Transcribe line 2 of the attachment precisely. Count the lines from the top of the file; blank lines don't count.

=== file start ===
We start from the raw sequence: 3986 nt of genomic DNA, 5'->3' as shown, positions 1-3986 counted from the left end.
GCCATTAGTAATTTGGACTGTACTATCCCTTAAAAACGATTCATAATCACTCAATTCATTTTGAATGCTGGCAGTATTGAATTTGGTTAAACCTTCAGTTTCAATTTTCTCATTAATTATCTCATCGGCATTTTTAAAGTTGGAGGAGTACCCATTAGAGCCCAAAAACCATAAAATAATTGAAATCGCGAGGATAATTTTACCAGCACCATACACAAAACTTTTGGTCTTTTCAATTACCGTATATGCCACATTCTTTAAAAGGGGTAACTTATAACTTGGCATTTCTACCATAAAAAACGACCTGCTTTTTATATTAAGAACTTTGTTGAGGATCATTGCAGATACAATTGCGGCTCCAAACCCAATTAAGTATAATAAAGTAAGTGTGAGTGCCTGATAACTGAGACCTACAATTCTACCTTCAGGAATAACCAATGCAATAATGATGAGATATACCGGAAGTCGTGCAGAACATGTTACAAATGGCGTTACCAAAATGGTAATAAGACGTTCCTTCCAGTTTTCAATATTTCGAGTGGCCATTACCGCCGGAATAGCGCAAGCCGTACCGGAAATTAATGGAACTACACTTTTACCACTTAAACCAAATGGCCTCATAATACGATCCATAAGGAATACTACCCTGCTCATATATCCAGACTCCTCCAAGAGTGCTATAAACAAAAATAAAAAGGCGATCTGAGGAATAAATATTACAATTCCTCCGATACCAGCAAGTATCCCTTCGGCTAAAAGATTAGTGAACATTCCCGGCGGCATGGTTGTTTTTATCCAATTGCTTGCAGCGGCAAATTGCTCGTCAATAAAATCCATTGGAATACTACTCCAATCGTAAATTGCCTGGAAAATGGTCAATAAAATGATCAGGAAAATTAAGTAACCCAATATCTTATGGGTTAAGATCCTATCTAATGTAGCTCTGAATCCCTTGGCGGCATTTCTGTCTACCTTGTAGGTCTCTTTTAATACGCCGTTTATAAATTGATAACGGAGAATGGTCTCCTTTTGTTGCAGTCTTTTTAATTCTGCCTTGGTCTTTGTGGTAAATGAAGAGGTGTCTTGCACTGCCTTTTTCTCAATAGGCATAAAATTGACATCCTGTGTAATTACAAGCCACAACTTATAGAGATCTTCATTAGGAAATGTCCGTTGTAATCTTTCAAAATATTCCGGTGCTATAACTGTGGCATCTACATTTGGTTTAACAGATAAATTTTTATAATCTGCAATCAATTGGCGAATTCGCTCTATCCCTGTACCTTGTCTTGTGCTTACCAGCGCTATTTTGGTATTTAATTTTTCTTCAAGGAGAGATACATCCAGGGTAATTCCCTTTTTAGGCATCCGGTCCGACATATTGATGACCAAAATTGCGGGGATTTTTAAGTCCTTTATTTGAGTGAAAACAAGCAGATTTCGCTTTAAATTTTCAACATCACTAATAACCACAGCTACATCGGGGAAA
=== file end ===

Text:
GCCATTAGTAATTTGGACTGTACTATCCCTTAAAAACGATTCATAATCACTCAATTCATTTTGAATGCTGGCAGTATTGAATTTGGTTAAACCTTCAGTTTCAATTTTCTCATTAATTATCTCATCGGCATTTTTAAAGTTGGAGGAGTACCCATTAGAGCCCAAAAACCATAAAATAATTGAAATCGCGAGGATAATTTTACCAGCACCATACACAAAACTTTTGGTCTTTTCAATTACCGTATATGCCACATTCTTTAAAAGGGGTAACTTATAACTTGGCATTTCTACCATAAAAAACGACCTGCTTTTTATATTAAGAACTTTGTTGAGGATCATTGCAGATACAATTGCGGCTCCAAACCCAATTAAGTATAATAAAGTAAGTGTGAGTGCCTGATAACTGAGACCTACAATTCTACCTTCAGGAATAACCAATGCAATAATGATGAGATATACCGGAAGTCGTGCAGAACATGTTACAAATGGCGTTACCAAAATGGTAATAAGACGTTCCTTCCAGTTTTCAATATTTCGAGTGGCCATTACCGCCGGAATAGCGCAAGCCGTACCGGAAATTAATGGAACTACACTTTTACCACTTAAACCAAATGGCCTCATAATACGATCCATAAGGAATACTACCCTGCTCATATATCCAGACTCCTCCAAGAGTGCTATAAACAAAAATAAAAAGGCGATCTGAGGAATAAATATTACAATTCCTCCGATACCAGCAAGTATCCCTTCGGCTAAAAGATTAGTGAACATTCCCGGCGGCATGGTTGTTTTTATCCAATTGCTTGCAGCGGCAAATTGCTCGTCAATAAAATCCATTGGAATACTACTCCAATCGTAAATTGCCTGGAAAATGGTCAATAAAATGATCAGGAAAATTAAGTAACCCAATATCTTATGGGTTAAGATCCTATCTAATGTAGCTCTGAATCCCTTGGCGGCATTTCTGTCTACCTTGTAGGTCTCTTTTAATACGCCGTTTATAAATTGATAACGGAGAATGGTCTCCTTTTGTTGCAGTCTTTTTAATTCTGCCTTGGTCTTTGTGGTAAATGAAGAGGTGTCTTGCACTGCCTTTTTCTCAATAGGCATAAAATTGACATCCTGTGTAATTACAAGCCACAACTTATAGAGATCTTCATTAGGAAATGTCCGTTGTAATCTTTCAAAATATTCCGGTGCTATAACTGTGGCATCTACATTTGGTTTAACAGATAAATTTTTATAATCTGCAATCAATTGGCGAATTCGCTCTATCCCTGTACCTTGTCTTGTGCTTACCAGCGCTATTTTGGTATTTAATTTTTCTTCAAGGAGAGATACATCCAGGGTAATTCCCTTTTTAGGCATCCGGTCCGACATATTGATGACCAAAATTGCGGGGATTTTTAAGTCCTTTATTTGAGTGAAAACAAGCAGATTTCGCTTTAAATTTTCAACATCACTAATAACCACAGCTACATCGGGGAAA